Valmiki – The First Poet

- August 14, 2020


By Sandeep Mishra

Valmiki is the author of one of the two greatest Indian epics, the Ramayana. Valmiki is also known as Adi Kavi, which means the first poet. He is widely credited for being a pioneer of Sanskrit literature,  defining the shape and form of Sanskrit poetry. 

One day, Devamuni Narada was conversing with sage Valmiki and happened to tell him the story of Maryada Purushottam Rama, describing Rama’s many qualities, including truthfulness, bravery, self-competence, and wisdom.

After Narada left, Valmiki went to the Tamasa river for his mid-day baths, where he spotted two crane birds calling to each other and mating. Valmiki was filled with joy seeing the happy birds. Suddenly, an arrow pierced the body of the male bird, killing him immediately. Filled with sorrow, his mate died of shock. Upon seeing this, the enraged rishi could not control himself and cursed the hunter.

Illustration: Zoheb Akbar | Script: Harini Gopalswami Srinivasan

“Maa Nishad Pratishtha Twamgamah Shashwatih Samah,
Yatkraunchamithunadekam Avadhih Kamamohitham”

“You will find no rest for the long years of eternity,
for you killed a pair of birds in love and unsuspecting.”

Although he was grief-stricken and in a lot of pain over the death of the innocent creatures, he couldn’t help but notice that the curse he uttered came out in a musical form that could be recited or sung. He narrated the entire incident to his disciple Bhardwaja, who memorised the couplet uttered by the sage while in grief. This then became the first-ever shloka in Sanskrit literature.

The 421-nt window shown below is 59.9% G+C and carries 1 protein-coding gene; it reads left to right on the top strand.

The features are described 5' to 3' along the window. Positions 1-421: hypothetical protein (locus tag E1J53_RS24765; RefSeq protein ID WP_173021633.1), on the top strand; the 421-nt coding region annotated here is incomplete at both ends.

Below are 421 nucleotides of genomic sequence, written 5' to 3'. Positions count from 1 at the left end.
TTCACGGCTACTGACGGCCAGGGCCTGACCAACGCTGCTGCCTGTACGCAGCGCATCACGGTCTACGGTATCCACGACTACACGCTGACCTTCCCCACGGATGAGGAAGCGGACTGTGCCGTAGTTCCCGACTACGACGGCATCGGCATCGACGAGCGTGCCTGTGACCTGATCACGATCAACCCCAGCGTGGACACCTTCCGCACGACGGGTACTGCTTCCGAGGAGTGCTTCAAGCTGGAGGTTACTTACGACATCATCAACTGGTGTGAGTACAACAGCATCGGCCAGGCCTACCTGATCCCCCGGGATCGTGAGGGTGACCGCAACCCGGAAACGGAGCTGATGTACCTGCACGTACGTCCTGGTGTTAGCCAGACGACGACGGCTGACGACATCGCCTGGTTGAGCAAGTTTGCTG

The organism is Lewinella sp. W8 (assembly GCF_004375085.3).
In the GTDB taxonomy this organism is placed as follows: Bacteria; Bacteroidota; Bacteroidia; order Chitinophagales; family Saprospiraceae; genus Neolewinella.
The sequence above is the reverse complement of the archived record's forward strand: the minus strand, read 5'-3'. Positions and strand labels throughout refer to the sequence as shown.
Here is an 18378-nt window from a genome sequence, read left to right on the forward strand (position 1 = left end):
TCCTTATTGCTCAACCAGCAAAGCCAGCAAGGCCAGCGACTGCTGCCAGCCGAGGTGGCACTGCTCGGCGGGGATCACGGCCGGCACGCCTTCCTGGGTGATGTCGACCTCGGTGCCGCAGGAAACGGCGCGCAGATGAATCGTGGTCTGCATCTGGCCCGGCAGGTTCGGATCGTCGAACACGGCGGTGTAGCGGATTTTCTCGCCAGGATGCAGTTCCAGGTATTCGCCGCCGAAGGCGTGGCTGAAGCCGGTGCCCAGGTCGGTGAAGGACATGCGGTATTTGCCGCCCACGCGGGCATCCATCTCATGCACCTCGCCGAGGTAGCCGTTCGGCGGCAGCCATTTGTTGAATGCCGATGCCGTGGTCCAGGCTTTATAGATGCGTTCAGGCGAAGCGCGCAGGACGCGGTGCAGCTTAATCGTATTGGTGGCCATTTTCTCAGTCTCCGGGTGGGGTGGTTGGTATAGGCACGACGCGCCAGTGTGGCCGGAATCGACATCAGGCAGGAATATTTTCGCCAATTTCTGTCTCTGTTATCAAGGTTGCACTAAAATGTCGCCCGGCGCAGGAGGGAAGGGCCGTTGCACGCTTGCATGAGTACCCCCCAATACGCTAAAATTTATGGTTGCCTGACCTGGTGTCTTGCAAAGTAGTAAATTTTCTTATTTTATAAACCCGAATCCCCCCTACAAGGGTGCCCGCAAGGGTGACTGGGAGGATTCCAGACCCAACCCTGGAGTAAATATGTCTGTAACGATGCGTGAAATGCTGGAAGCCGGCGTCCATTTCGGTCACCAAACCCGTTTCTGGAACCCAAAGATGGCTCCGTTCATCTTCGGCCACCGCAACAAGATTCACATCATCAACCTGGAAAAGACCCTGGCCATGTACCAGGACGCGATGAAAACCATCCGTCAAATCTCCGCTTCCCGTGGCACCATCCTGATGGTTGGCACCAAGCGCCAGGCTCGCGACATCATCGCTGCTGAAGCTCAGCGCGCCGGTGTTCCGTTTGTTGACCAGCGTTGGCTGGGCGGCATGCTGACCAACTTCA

The sage continued to brood over the incident, until, one day, Brahma appeared before him and asked him to get over his grief. He inspired the guru to compose the story of Rama in the same poetic meter in which he had cursed the hunter.

Illustration: Zoheb Akbar

To do this, Brahma bestowed on him the divine power to see all that happened, even the thoughts of the characters. With these divine powers, he was able to see the entire life of Rama, the past, the present, and the future. Thus, Valmiki composed one of the longest works of literature the world has ever known, the epic that came to be called the Ramayana, comprising 24,000 verses across seven kandas, divided into 500 saragas.

Illustration: Zoheb Akbar | Script: Harini Gopalswami Srinivasan

Traditionally, the story of Rama was passed down from generation to generation orally, and was taught to only a selected few, for the fear of being corrupted. Luv and Kush, the sons of Rama, were the first students who ever heard the complete version of the Ramayana. Today, there are over 300 different versions of the epic across the world, which you can read more about here.

Read Amar Chitra Katha’s retelling of Valmiki’s Ramayana, now available on the ACK Comics app, as well as Kindle and other major e-tailers.

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